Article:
Hermès Unveils Scarves at the Rockin’ Pop-up in China

In China, pop-up events are the latest fad for international brands that want to give consumers a little taste of luxury. We’ve seen a lot of brands like Louis Vuitton, Prada, and Cartier host elaborate pop-up exhibitions that offer a variety of unique opportunities for fashion fans to immerse themselves in — anything from themed parties to gatherings where decades of fashion house history is put on display. Now, Hermès — a brand that’s widely considered atop the high-end luxury brand hierarchy — has turned to music for a different kind of experience.

At the end of last year, Hermès hosted an eight-day record store pop-up event in the ultra-hip Beijing shopping district of Sanlitun, where visitors could listen to recorded music, as well as live performances. What branded the event as distinctively Hermès was the fact that album covers, featuring music from years of the brand’s runway shows, were emblazoned with designs from different Hermès scarfs on sale.

Left: Printed selfies on the vinyl. Red: Store overview. Photo: Little Red Book.

Left: Printed selfies on the vinyl. Right: A view of the pop-up store. Photo: Little Red Book.

The famous French fashion house also offered a photo booth for attendees that printed selfies onto vinyl records as free souvenirs. Here, music served as a democratizing tool, offering a delightful taste of Hermès’ usually high-end fare to everyone.

The brand’s record store pop-up had traveled to multiple cities around the world before landing in Beijing. But what’s unique about the Beijing event is how the brand used WeChat to spread the word about it.

Hermès WeChat mini-program.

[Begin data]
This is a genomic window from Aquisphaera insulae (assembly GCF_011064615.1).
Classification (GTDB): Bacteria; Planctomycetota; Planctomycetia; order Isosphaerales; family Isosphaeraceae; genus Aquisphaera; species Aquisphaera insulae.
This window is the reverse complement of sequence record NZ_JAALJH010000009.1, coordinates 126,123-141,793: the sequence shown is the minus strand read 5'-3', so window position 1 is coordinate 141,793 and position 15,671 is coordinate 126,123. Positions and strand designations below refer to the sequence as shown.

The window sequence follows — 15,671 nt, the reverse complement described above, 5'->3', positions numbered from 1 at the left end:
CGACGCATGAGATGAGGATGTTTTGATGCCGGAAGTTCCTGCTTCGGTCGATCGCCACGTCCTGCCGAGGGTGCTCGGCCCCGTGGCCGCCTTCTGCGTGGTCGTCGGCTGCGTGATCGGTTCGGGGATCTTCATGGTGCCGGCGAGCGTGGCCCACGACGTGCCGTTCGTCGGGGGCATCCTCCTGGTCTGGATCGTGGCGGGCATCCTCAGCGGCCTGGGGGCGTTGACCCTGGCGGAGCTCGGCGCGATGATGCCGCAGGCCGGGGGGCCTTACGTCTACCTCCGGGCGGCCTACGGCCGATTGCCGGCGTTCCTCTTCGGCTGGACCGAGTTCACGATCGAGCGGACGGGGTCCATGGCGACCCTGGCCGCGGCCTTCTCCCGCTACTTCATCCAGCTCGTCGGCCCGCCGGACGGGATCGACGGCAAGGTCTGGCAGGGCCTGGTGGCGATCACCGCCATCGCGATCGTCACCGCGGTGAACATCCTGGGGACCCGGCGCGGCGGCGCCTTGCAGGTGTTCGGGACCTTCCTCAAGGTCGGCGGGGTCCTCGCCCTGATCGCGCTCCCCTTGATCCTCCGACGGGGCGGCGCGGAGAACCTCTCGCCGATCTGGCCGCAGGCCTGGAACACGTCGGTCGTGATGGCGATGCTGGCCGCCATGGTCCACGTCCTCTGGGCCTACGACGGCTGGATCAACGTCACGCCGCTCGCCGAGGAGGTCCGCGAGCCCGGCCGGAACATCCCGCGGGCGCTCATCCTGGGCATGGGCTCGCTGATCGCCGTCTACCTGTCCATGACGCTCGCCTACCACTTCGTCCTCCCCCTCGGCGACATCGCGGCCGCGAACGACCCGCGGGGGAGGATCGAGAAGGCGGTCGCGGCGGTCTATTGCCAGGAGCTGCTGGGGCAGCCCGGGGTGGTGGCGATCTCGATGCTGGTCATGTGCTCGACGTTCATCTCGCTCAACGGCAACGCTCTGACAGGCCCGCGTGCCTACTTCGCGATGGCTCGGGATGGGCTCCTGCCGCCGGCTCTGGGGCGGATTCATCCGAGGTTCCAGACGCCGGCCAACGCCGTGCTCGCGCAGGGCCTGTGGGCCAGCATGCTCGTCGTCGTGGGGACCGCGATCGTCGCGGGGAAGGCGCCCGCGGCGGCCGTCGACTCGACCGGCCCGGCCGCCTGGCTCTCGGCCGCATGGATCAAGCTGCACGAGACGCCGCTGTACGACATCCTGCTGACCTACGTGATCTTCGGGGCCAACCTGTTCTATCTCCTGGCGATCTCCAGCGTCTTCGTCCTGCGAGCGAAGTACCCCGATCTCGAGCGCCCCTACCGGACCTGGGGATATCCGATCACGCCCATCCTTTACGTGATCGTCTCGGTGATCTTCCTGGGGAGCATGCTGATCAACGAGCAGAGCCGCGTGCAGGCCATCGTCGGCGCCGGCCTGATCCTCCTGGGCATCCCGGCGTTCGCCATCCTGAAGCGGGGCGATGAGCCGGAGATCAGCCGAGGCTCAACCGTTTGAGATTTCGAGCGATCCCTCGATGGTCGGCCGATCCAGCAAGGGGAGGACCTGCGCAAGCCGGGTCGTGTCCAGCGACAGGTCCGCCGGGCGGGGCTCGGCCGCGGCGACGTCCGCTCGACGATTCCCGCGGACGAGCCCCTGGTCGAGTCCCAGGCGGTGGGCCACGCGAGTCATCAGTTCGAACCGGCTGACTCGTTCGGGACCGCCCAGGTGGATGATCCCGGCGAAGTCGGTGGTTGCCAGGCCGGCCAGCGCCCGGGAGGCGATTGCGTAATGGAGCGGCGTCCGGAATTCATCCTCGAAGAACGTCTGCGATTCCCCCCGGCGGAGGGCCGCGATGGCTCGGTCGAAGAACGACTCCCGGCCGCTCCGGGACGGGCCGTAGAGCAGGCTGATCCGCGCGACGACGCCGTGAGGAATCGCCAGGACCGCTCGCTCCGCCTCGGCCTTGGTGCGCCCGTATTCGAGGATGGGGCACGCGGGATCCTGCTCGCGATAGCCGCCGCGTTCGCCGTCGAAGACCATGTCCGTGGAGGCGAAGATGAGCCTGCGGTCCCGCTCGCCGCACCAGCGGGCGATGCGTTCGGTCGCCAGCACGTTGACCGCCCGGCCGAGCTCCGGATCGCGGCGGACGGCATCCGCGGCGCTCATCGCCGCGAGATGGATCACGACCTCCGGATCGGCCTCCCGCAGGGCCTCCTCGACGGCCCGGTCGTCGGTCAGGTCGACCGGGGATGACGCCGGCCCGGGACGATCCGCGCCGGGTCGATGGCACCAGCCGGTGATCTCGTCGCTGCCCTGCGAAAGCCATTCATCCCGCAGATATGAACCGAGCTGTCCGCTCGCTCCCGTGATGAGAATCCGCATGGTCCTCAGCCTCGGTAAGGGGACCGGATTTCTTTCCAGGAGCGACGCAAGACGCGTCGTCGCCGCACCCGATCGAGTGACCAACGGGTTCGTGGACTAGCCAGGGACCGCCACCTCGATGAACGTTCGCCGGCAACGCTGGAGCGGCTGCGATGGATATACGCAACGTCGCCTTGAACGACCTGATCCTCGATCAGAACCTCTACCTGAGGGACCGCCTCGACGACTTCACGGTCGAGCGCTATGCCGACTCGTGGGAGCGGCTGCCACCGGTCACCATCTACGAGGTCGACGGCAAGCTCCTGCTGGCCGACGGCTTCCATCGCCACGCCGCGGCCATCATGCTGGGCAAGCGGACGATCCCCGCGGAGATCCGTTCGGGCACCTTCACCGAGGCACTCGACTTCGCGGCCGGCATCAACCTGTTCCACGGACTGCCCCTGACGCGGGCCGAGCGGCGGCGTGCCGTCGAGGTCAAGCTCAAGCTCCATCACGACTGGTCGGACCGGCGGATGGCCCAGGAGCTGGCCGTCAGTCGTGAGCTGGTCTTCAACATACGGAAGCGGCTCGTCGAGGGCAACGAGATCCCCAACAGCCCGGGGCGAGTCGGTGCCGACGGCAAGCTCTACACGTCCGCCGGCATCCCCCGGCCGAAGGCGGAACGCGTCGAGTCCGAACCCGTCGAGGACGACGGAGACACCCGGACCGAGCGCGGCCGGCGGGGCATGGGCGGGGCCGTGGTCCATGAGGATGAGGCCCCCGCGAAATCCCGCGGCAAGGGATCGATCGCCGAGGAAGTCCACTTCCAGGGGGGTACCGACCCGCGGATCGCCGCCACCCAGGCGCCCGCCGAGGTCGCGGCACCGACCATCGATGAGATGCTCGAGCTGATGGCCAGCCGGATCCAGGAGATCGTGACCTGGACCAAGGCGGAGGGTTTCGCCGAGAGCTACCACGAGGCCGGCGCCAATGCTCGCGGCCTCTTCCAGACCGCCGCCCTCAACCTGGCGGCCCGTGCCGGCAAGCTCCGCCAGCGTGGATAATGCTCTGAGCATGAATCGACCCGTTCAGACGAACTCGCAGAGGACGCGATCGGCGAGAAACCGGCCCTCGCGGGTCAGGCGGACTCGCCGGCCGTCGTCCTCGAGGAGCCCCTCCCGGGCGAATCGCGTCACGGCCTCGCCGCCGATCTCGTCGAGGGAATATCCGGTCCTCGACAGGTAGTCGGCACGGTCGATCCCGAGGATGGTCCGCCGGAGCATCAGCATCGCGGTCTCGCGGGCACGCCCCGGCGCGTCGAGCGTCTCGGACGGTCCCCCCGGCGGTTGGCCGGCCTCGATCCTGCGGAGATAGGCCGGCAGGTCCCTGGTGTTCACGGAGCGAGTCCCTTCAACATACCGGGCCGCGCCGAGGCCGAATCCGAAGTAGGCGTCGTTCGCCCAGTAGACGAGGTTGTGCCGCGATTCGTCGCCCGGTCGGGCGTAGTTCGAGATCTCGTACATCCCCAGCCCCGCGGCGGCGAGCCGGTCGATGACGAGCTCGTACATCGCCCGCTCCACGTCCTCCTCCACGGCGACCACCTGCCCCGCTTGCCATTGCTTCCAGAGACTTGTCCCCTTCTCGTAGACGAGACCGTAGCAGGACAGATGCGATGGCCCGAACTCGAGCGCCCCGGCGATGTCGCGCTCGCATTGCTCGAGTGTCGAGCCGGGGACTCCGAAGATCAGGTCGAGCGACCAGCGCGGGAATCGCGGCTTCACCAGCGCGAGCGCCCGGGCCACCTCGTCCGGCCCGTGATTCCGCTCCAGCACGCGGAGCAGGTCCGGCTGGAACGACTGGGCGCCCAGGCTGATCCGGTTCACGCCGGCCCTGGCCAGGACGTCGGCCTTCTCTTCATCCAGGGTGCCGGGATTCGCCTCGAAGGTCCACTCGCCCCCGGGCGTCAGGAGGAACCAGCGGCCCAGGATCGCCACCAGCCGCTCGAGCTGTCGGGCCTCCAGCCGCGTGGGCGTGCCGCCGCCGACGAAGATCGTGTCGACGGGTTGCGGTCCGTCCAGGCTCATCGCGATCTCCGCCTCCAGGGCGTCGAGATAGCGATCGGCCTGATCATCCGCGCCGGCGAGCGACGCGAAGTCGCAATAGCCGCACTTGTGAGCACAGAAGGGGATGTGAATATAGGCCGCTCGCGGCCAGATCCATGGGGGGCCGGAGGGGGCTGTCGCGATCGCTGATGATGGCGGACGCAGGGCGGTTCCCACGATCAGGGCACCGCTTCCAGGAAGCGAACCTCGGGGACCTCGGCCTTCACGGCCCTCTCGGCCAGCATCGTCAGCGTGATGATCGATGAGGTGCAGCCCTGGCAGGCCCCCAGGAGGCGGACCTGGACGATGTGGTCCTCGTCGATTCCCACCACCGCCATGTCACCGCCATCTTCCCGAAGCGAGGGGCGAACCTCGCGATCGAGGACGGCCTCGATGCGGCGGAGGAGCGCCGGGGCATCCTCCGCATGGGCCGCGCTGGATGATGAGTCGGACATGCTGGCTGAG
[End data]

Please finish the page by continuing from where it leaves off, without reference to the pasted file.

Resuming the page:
Hermès WeChat mini-program.

According to Tencent’s official WeChat ad account (腾讯广告), the pop-up event, which was called “Silk Mix,” was promoted twice as a WeChat Moments ad. The first focused on directing users to a mini-program where they could sign up for the event. Once on the WeChat mini-program, users could create their own unique mix by selecting from a wide range of music — anything from jazz to rock — that they were able to pair with a Hermès scarf pattern of their choice. Users could then sign up and visit the pop-up event where they could make real customized vinyl records. The mini-program increased traffic to Hermès’ official account by more than 60 percent and ultimately helped to attract thousands of guests to the event.

The second WeChat Moments ads.

The second WeChat Moments ad.

The second WeChat Moments ad directed traffic to Hermès’ e-commerce site. The targeted demographic included Hermès’ WeChat account followers, “lookalike” users, and users with luxury fashion interests. The second round of promotion attracted an engagement three times the size of the first ad.

Feedback from attendees on the crowd-sourced review site Little Red Book was generally positive. One user wrote that receiving two free drinks by logging into the brand’s WeChat mini-program at the event was a pleasant surprise, while others on Little Red Book suggested that visitors should dress in rock n’ roll styles to create cooler pictures at the event.

Hermès was an early adopter of WeChat — their first WeChat promotion in 2017 was for branded Apple watches. They were one of the first brands to drop a specific collection onto WeChat, a technique that’s been copied by many others since. These days, Hermès is experimenting on WeChat more strategically by promoting accessory products at lower price points (watches and scarves) with a strong call to purchase intention. And while it has become standard for a brand to leverage WeChat for their pop-up events in China, what Hermès demonstrated with “Silk Mix” is that bringing digital engagement into a store-like setting is still more of an art.

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